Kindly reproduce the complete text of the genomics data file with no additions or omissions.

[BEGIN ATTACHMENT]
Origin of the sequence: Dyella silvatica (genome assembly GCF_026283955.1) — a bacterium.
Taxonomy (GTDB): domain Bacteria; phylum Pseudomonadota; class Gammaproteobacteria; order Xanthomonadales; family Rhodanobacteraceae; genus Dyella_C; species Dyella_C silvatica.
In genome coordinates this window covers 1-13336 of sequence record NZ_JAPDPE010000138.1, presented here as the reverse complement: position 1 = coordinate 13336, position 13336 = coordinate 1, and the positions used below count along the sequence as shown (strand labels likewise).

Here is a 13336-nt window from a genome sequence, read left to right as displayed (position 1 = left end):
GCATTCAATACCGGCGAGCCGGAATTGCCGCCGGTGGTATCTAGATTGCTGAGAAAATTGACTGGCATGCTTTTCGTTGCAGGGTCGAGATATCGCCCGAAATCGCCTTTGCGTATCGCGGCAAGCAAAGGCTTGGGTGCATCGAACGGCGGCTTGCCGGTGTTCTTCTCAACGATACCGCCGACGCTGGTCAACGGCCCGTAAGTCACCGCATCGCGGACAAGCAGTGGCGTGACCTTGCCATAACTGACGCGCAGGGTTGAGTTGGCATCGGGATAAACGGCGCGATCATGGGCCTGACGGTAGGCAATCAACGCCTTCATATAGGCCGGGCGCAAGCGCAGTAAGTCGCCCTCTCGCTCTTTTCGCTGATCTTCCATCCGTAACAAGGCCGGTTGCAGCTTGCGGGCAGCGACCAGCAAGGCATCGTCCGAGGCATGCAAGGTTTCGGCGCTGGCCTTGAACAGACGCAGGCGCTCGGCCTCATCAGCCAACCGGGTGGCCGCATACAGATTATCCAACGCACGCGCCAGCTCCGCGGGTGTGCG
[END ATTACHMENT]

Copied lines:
Origin of the sequence: Dyella silvatica (genome assembly GCF_026283955.1) — a bacterium.
Taxonomy (GTDB): domain Bacteria; phylum Pseudomonadota; class Gammaproteobacteria; order Xanthomonadales; family Rhodanobacteraceae; genus Dyella_C; species Dyella_C silvatica.
In genome coordinates this window covers 1-13336 of sequence record NZ_JAPDPE010000138.1, presented here as the reverse complement: position 1 = coordinate 13336, position 13336 = coordinate 1, and the positions used below count along the sequence as shown (strand labels likewise).

Here is a 13336-nt window from a genome sequence, read left to right as displayed (position 1 = left end):
GCATTCAATACCGGCGAGCCGGAATTGCCGCCGGTGGTATCTAGATTGCTGAGAAAATTGACTGGCATGCTTTTCGTTGCAGGGTCGAGATATCGCCCGAAATCGCCTTTGCGTATCGCGGCAAGCAAAGGCTTGGGTGCATCGAACGGCGGCTTGCCGGTGTTCTTCTCAACGATACCGCCGACGCTGGTCAACGGCCCGTAAGTCACCGCATCGCGGACAAGCAGTGGCGTGACCTTGCCATAACTGACGCGCAGGGTTGAGTTGGCATCGGGATAAACGGCGCGATCATGGGCCTGACGGTAGGCAATCAACGCCTTCATATAGGCCGGGCGCAAGCGCAGTAAGTCGCCCTCTCGCTCTTTTCGCTGATCTTCCATCCGTAACAAGGCCGGTTGCAGCTTGCGGGCAGCGACCAGCAAGGCATCGTCCGAGGCATGCAAGGTTTCGGCGCTGGCCTTGAACAGACGCAGGCGCTCGGCCTCATCAGCCAACCGGGTGGCCGCATACAGATTATCCAACGCACGCGCCAGCTCCGCGGGTGTGCG